Thankfully, Mother Nature gave us a simple way to break this cycle. When we consciously slow down our breath, we are doing a manual override and tricking our brain into a state of calmness. Remember that the start of this anxiety-driven predicament was breathing too fast, so by focusing on slowing down our breath we can actually fix this problem right at its root. Slowing down our breath restores that balance of Oxygen and Carbon Dioxide in our blood, which our brain interprets as a sign that the threat has passed. After all, why would our breathing be back to normal if there was still a sabre-tooth tiger chasing us? Not only does focused slow breathing force our rest-and-digest system to turn on 5, it also fixes blood flow to our brain, letting us resume thinking and planning our way out of whatever situation caused the anxiety in the first place.

Ready for the twist? This simple act of focusing on your breath and helping restore balance in your body is one of the key ingredients of mindfulness meditation. As life gets scary and we have genuine worry about the future, a little mindfulness can go a long way to keep our mental health in check. In fact, there is a meditation for every occasion and I highly recommend checking out A Cup of Mindfulness 6 to learn some quick exercises to sprinkle some mindfulness throughout your life. Even just a couple minutes while you’re enjoying your morning coffee is all it can take to hack your brain back to letting you live your best life.

Enjoy reading this article?

Dr. Lisa Bélanger’s A Cup of Mindfulness was one of the key inspirations for this article. Her goal is to show people how seemingly small habit changes can have a profound impact on one’s well-being, productivity, and happiness. Fuelled by passion and coffee.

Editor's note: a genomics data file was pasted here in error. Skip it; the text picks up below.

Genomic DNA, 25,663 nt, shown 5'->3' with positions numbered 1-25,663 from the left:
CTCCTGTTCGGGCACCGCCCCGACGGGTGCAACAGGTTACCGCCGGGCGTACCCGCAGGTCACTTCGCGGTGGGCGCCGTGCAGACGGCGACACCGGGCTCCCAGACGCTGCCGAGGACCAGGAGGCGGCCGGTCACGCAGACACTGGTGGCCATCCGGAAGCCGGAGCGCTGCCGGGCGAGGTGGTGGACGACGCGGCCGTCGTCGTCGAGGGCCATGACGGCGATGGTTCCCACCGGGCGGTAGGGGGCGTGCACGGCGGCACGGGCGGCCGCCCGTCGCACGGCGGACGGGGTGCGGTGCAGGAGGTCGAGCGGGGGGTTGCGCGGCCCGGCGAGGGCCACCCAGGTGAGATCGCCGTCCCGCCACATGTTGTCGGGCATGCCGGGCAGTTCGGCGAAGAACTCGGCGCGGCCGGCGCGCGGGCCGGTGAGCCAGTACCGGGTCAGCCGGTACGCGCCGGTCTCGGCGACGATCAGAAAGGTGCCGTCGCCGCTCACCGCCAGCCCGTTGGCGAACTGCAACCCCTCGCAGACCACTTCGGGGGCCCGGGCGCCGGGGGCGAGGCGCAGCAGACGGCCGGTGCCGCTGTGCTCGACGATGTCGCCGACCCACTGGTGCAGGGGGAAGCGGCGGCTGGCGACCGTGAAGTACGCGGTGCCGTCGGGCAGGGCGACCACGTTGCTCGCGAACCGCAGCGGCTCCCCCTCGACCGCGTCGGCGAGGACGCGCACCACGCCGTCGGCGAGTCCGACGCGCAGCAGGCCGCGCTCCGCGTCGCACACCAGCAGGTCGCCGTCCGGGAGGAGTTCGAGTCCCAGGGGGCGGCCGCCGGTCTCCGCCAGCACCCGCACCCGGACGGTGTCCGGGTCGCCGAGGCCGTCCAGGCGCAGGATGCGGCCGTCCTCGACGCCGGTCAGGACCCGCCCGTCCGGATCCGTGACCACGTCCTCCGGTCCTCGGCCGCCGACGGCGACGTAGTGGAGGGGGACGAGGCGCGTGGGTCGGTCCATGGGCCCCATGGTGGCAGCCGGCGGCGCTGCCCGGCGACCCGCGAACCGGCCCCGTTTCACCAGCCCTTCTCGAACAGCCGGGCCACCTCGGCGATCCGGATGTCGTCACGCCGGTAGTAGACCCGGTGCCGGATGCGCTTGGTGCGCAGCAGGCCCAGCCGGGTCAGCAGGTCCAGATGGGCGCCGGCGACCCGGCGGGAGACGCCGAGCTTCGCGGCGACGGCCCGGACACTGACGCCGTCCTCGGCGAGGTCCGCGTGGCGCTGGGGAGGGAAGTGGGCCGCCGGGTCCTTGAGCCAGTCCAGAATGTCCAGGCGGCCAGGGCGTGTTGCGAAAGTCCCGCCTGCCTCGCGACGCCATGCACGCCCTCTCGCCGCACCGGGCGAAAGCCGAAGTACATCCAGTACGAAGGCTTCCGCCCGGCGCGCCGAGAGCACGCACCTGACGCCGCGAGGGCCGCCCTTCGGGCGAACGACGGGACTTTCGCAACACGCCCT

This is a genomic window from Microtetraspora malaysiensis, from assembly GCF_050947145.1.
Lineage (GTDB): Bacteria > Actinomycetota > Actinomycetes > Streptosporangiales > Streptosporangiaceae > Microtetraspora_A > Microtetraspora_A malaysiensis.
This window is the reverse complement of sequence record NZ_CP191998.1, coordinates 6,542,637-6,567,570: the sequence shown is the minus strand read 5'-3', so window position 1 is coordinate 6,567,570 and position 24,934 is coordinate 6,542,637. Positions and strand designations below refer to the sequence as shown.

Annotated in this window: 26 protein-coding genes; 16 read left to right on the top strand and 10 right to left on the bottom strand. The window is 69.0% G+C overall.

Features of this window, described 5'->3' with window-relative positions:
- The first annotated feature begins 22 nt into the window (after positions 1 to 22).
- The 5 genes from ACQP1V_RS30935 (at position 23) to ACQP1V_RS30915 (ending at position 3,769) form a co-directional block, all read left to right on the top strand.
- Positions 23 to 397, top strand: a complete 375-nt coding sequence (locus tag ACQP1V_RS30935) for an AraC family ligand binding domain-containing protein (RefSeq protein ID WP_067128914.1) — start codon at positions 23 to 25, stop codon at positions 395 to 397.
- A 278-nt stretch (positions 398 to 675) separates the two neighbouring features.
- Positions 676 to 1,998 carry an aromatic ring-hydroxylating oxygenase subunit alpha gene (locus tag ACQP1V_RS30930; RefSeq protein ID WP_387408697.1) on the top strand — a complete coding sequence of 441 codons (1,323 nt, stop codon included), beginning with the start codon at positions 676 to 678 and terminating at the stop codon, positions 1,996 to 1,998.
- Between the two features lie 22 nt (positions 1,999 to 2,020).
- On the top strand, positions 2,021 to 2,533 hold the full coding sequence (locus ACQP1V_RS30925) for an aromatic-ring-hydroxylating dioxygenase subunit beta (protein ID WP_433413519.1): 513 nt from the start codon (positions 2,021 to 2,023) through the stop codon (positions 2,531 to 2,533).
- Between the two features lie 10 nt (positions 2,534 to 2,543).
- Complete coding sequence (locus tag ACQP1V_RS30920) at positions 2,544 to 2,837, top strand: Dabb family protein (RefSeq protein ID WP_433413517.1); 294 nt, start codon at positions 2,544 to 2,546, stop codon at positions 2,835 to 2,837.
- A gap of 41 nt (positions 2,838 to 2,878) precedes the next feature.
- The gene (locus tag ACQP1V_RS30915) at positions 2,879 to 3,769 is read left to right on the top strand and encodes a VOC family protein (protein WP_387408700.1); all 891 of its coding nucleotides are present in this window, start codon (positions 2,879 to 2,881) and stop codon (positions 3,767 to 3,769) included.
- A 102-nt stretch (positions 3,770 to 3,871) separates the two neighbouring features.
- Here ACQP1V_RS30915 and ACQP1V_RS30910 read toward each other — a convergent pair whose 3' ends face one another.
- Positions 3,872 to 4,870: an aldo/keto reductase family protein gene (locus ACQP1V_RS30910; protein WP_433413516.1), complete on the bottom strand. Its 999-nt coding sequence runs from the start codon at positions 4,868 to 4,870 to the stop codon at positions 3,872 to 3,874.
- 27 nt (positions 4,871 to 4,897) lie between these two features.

The brains behind the writing:

Contribution of this article was made by Ty the NeuroGuy in connection with The Branch Out Foundation. Read the original article here.

Inspired By…

1. Courtney, R. (2009). International Journal of Osteopathic Medicine The functions of breathing and its dysfunctions and their relationship to breathing therapy. International Journal of Osteopathic Medicine, 12(3), 78–85. https://doi.org/10.1016/j.ijosm.2009.04.002 

2. Giardino, N. D., Friedman, S. D., & Dager, S. R. (2007). Anxiety, respiration, and cerebral blood flow: implications for functional brain imaging, 48, 103–112. https://doi.org/10.1016/j.comppsych.2006.11.001

3. Pruessner, J. C., Dedovic, K., Khalili-Mahani, N., Engert, V., Pruessner, M., Buss, C., … & Lupien, S. (2008). Deactivation of the limbic system during acute psychosocial stress: evidence from positron emission tomography and functional magnetic resonance imaging studies. Biological psychiatry63(2), 234-240.

4. Van Diest, I., Stegen, K., Van de Woestijne, K. P., Schippers, N., & Van den Bergh, O. (2000). Hyperventilation and attention: effects of hypocapnia on performance in a Stroop task. Biological psychology53(2-3), 233-252.

5. Zaccaro, A., Piarulli, A., Laurino, M., Garbella, E., Menicucci, D., Neri, B., & Gemignani, A. (2018). How breath-control can change your life: a systematic review on psycho-physiological correlates of slow breathing. Frontiers in human neuroscience12, 353.

6. Belanger, L., (2020). A Cup of Mindfulness: For the Busy and Restless. Conciousworks